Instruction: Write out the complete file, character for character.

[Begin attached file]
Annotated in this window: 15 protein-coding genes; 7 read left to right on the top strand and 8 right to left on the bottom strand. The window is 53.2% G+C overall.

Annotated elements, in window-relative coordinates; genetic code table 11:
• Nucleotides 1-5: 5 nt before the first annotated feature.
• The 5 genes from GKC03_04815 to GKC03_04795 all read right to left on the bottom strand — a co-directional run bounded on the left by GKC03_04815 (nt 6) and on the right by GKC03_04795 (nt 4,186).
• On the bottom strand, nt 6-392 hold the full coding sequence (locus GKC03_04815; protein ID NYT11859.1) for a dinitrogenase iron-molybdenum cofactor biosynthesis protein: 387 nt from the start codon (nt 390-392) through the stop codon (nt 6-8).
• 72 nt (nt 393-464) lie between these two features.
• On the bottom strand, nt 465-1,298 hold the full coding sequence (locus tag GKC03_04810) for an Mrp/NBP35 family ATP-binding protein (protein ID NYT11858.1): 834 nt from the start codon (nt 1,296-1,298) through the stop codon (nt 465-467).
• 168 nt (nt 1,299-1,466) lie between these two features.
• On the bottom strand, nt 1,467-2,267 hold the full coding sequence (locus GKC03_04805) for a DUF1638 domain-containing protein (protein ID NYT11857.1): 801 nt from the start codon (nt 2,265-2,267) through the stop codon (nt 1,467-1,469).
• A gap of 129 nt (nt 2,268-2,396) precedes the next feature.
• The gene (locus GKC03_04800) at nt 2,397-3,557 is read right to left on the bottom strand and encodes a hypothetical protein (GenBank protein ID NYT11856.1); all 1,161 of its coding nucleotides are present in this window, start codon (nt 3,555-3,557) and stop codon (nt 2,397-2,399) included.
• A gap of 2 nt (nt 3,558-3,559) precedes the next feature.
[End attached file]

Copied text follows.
Annotated in this window: 15 protein-coding genes; 7 read left to right on the top strand and 8 right to left on the bottom strand. The window is 53.2% G+C overall.

Annotated elements, in window-relative coordinates; genetic code table 11:
• Nucleotides 1-5: 5 nt before the first annotated feature.
• The 5 genes from GKC03_04815 to GKC03_04795 all read right to left on the bottom strand — a co-directional run bounded on the left by GKC03_04815 (nt 6) and on the right by GKC03_04795 (nt 4,186).
• On the bottom strand, nt 6-392 hold the full coding sequence (locus GKC03_04815; protein ID NYT11859.1) for a dinitrogenase iron-molybdenum cofactor biosynthesis protein: 387 nt from the start codon (nt 390-392) through the stop codon (nt 6-8).
• 72 nt (nt 393-464) lie between these two features.
• On the bottom strand, nt 465-1,298 hold the full coding sequence (locus tag GKC03_04810) for an Mrp/NBP35 family ATP-binding protein (protein ID NYT11858.1): 834 nt from the start codon (nt 1,296-1,298) through the stop codon (nt 465-467).
• 168 nt (nt 1,299-1,466) lie between these two features.
• On the bottom strand, nt 1,467-2,267 hold the full coding sequence (locus GKC03_04805) for a DUF1638 domain-containing protein (protein ID NYT11857.1): 801 nt from the start codon (nt 2,265-2,267) through the stop codon (nt 1,467-1,469).
• A gap of 129 nt (nt 2,268-2,396) precedes the next feature.
• The gene (locus GKC03_04800) at nt 2,397-3,557 is read right to left on the bottom strand and encodes a hypothetical protein (GenBank protein ID NYT11856.1); all 1,161 of its coding nucleotides are present in this window, start codon (nt 3,555-3,557) and stop codon (nt 2,397-2,399) included.
• A gap of 2 nt (nt 3,558-3,559) precedes the next feature.